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Olive Spencer Loggins.

Victoria, Sono Nis Press, c1983.
171pp, paper, $9.95.
ISBN 0-919203-44-3.

Grades 9 and up.
Reviewed by Adele Case.

Volume 11 Number 5.
1983 September.

Tenderfoot Trail is the story of a city-raised mother who pioneered with her husband in the somewhat remote Cariboo. Perhaps life away from the city would not have seemed so promising, had the Depression years not been discouraging for the young couple. At any rate, they took their youth, good sense, and willingness to work hard with them and found these qualities provided capital enough in a region where currency was scarce. Why did they opt for the rather uninhabited Deka Lake region? Free land, for those who would work it. The government allowed settlers to pre-empt portions of unimproved land, and the Spencers felt this windfall offered the key to self sufficiency. Their venture could easily have ended in failure, but they took any hard knocks the outback offered, while enjoying unexpected benefits. Blizzard weather in winter and breaking ice in early spring gave plenty of excitement. Accomplishments? The young wife learned to do a man's work while keeping house and raising her infant son. She was able to help the Indian residents with first aid and remedies, while taking joy in the wilderness and even hearing "grass grow." The neighbourliness of residents, the tradition of hospitality that is a mark of civilized behaviour, and the simple pleasures of get-togethers, music, and conversation make one wonder if this is a life that exists yet, somewhere "up country." Gradually the couple gained confidence as Arthur Spencer raised stock and broke horses; they learned how to cope in all seasons and became ranchers.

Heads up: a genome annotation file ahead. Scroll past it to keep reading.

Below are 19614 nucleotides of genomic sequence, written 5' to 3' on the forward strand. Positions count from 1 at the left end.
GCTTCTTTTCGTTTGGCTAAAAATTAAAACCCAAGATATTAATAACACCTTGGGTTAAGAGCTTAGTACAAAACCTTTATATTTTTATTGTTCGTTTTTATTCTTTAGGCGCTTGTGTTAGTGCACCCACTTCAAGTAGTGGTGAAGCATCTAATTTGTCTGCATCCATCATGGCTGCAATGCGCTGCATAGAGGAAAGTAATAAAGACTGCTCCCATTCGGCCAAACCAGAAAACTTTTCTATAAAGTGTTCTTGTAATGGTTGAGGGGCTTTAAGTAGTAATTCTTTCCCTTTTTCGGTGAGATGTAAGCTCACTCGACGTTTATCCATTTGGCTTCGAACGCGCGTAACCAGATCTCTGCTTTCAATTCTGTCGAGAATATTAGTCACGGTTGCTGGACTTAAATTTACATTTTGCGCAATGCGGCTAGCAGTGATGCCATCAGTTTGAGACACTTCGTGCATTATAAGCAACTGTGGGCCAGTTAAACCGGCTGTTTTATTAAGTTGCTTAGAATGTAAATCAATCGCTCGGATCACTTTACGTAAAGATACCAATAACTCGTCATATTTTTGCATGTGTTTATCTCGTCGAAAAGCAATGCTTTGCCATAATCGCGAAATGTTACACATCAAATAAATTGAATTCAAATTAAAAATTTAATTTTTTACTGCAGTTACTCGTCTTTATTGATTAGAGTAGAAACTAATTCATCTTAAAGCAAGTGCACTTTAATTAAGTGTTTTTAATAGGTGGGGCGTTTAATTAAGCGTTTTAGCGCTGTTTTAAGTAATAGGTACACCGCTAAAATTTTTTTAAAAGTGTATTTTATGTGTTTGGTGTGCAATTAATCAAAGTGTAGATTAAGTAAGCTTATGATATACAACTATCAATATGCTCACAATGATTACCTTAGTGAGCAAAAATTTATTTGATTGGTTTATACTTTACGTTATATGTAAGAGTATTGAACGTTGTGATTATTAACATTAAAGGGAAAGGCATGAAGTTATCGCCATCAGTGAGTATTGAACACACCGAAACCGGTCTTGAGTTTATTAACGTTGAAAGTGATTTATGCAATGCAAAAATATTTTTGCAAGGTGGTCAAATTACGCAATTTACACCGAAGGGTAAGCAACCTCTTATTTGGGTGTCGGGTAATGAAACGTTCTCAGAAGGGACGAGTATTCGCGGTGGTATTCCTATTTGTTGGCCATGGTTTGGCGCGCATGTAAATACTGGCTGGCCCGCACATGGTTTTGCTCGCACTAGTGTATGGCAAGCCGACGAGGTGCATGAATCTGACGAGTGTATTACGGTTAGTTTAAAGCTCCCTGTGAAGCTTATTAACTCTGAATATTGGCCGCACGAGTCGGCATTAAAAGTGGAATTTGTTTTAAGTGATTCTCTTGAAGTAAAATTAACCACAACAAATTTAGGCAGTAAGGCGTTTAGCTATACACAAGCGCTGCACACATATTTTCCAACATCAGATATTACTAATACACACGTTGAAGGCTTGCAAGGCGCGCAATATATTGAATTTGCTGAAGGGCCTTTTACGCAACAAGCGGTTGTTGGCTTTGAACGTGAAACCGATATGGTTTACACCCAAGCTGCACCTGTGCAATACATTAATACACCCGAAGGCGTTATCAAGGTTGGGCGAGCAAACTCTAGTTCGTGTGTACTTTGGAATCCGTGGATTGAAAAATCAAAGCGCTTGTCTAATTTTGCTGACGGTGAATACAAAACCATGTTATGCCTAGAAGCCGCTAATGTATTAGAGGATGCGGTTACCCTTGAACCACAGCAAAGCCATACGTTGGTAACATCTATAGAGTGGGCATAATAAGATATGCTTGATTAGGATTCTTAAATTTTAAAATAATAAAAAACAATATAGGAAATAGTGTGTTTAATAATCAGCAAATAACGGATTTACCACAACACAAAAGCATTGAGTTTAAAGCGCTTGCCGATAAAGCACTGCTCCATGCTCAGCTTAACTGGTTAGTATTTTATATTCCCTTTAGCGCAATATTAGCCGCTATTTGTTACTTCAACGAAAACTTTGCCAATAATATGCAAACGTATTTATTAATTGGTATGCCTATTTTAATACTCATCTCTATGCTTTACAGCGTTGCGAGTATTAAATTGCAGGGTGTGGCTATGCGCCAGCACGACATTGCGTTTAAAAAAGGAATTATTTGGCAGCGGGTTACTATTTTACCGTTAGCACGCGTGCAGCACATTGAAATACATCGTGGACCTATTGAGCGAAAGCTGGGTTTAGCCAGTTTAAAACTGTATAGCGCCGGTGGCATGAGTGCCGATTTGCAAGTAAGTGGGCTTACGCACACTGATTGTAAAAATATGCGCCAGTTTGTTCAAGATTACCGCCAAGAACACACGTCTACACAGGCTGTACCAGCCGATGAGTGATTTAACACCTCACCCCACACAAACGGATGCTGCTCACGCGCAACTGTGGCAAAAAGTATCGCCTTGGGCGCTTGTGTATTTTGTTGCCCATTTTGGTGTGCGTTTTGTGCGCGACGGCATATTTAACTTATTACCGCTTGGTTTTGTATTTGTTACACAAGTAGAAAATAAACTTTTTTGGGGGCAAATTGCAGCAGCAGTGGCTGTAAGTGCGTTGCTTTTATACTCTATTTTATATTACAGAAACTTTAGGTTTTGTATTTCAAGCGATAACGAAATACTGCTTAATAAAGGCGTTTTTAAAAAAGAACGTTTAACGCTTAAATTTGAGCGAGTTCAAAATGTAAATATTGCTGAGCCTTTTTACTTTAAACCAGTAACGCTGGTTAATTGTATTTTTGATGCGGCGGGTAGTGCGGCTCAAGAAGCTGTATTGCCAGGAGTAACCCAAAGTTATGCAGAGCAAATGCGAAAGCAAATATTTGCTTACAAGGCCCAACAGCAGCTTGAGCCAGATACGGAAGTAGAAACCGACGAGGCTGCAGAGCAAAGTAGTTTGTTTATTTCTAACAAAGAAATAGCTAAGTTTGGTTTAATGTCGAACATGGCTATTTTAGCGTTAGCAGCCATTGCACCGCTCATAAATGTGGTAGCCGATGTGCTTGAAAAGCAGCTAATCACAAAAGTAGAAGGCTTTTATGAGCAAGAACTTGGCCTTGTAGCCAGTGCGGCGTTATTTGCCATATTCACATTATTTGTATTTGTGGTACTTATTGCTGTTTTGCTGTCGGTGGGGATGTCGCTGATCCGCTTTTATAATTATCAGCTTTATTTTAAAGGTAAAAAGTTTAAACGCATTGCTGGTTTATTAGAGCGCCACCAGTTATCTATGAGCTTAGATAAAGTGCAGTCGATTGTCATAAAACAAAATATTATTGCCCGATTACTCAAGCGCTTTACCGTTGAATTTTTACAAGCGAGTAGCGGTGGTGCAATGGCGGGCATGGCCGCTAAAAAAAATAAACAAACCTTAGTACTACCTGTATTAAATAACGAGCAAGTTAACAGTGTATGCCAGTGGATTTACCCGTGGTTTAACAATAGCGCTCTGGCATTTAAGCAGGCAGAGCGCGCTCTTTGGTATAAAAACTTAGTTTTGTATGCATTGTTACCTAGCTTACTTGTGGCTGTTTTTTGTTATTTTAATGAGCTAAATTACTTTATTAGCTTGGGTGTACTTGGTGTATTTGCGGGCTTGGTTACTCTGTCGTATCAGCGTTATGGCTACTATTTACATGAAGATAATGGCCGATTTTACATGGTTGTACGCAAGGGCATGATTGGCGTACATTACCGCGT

One might wonder at the sentimentality of a few recollections, but the sincerity of the author and her honesty in writing of annoyances as well as pleasures makes this more than a candy-coated tale of city folk in the wilds. It may be that the largely money-less, folksy, sharing ways have paled or vanished as the Cariboo has become more peopled. One thing is certain: blithe spirits as keen as Olive Loggins personify the best qualities of Canadians. This readable book is divided into chapters that are entertaining as individual stories. It gives one a taste for the outdoors when the young wife talks of her company dinners, or just-caught lake fish. Recommended.

Adele Case, Britannia S. S., Vancouver, BC.
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